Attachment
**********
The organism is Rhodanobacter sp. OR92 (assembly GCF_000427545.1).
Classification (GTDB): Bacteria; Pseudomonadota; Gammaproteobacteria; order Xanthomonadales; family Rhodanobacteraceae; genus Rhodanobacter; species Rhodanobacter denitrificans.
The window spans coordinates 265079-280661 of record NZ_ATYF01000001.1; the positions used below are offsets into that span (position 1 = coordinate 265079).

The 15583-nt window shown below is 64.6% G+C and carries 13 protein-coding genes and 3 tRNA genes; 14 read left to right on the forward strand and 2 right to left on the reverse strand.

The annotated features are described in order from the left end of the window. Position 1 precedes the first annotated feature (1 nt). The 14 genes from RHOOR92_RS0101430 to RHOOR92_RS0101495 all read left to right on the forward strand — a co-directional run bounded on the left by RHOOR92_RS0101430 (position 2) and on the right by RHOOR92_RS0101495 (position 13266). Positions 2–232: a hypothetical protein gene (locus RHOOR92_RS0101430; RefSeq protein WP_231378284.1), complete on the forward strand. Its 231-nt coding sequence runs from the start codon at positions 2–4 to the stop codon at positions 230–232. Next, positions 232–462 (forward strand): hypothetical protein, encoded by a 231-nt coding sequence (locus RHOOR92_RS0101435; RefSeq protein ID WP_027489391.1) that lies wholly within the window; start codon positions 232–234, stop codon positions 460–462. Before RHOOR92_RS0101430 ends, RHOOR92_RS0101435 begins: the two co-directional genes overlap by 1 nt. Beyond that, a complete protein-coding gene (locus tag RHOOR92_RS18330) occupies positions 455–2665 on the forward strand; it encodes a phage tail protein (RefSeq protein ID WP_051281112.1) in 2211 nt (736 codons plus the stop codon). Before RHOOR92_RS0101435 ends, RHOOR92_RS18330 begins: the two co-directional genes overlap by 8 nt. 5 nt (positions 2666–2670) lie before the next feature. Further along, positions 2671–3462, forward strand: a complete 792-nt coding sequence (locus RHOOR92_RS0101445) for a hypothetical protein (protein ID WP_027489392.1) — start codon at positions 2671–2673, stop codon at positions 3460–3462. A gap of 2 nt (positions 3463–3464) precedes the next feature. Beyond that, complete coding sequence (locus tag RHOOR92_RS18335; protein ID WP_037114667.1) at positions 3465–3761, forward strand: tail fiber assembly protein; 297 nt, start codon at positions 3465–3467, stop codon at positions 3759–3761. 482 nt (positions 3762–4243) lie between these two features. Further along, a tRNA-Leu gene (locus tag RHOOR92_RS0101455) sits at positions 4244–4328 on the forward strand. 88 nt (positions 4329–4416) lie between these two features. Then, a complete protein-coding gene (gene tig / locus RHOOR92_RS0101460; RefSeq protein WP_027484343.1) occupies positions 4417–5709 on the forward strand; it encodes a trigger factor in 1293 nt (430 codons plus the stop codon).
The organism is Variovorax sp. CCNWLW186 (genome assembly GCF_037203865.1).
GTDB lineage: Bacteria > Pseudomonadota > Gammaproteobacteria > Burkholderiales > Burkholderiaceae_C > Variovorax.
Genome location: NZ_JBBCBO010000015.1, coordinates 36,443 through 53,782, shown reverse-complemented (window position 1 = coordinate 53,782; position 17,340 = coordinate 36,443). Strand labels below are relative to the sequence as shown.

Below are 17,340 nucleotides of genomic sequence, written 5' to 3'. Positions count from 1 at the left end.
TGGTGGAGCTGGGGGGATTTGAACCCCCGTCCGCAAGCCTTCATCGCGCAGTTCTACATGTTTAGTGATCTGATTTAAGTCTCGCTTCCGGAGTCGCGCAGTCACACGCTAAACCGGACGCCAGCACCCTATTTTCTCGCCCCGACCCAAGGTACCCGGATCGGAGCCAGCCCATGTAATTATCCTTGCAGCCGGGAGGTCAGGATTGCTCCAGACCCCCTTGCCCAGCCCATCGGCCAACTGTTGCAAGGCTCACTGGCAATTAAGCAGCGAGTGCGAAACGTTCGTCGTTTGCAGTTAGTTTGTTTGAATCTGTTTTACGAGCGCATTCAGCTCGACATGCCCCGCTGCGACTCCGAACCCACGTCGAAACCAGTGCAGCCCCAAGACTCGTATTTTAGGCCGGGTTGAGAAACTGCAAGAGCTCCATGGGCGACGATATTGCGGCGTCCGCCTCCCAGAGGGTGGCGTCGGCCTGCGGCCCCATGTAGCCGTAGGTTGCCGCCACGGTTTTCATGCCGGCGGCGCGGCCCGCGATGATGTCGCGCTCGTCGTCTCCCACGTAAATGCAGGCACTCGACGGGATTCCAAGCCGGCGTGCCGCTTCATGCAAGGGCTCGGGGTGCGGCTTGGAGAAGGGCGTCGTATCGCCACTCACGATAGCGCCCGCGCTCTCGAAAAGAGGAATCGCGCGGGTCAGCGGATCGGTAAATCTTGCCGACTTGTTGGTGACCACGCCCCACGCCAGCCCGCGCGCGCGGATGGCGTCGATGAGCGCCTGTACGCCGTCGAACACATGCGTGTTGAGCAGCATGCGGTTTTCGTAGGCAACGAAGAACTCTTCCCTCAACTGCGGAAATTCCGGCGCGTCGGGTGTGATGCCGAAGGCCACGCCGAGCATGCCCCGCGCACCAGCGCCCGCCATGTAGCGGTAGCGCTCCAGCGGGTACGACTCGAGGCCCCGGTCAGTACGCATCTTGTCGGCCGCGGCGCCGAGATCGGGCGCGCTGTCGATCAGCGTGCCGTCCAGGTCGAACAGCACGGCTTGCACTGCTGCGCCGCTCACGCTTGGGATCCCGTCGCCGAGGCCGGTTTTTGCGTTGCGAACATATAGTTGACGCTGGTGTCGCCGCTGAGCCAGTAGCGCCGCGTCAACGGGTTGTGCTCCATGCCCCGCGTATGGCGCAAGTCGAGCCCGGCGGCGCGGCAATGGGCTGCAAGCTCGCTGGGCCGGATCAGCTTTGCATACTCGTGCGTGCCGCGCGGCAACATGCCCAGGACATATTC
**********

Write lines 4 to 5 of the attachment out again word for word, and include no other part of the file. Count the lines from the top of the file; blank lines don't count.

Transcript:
The 15583-nt window shown below is 64.6% G+C and carries 13 protein-coding genes and 3 tRNA genes; 14 read left to right on the forward strand and 2 right to left on the reverse strand.

The annotated features are described in order from the left end of the window. Position 1 precedes the first annotated feature (1 nt). The 14 genes from RHOOR92_RS0101430 to RHOOR92_RS0101495 all read left to right on the forward strand — a co-directional run bounded on the left by RHOOR92_RS0101430 (position 2) and on the right by RHOOR92_RS0101495 (position 13266). Positions 2–232: a hypothetical protein gene (locus RHOOR92_RS0101430; RefSeq protein WP_231378284.1), complete on the forward strand. Its 231-nt coding sequence runs from the start codon at positions 2–4 to the stop codon at positions 230–232. Next, positions 232–462 (forward strand): hypothetical protein, encoded by a 231-nt coding sequence (locus RHOOR92_RS0101435; RefSeq protein ID WP_027489391.1) that lies wholly within the window; start codon positions 232–234, stop codon positions 460–462. Before RHOOR92_RS0101430 ends, RHOOR92_RS0101435 begins: the two co-directional genes overlap by 1 nt. Beyond that, a complete protein-coding gene (locus tag RHOOR92_RS18330) occupies positions 455–2665 on the forward strand; it encodes a phage tail protein (RefSeq protein ID WP_051281112.1) in 2211 nt (736 codons plus the stop codon). Before RHOOR92_RS0101435 ends, RHOOR92_RS18330 begins: the two co-directional genes overlap by 8 nt. 5 nt (positions 2666–2670) lie before the next feature. Further along, positions 2671–3462, forward strand: a complete 792-nt coding sequence (locus RHOOR92_RS0101445) for a hypothetical protein (protein ID WP_027489392.1) — start codon at positions 2671–2673, stop codon at positions 3460–3462. A gap of 2 nt (positions 3463–3464) precedes the next feature. Beyond that, complete coding sequence (locus tag RHOOR92_RS18335; protein ID WP_037114667.1) at positions 3465–3761, forward strand: tail fiber assembly protein; 297 nt, start codon at positions 3465–3467, stop codon at positions 3759–3761. 482 nt (positions 3762–4243) lie between these two features. Further along, a tRNA-Leu gene (locus tag RHOOR92_RS0101455) sits at positions 4244–4328 on the forward strand. 88 nt (positions 4329–4416) lie between these two features. Then, a complete protein-coding gene (gene tig / locus RHOOR92_RS0101460; RefSeq protein WP_027484343.1) occupies positions 4417–5709 on the forward strand; it encodes a trigger factor in 1293 nt (430 codons plus the stop codon).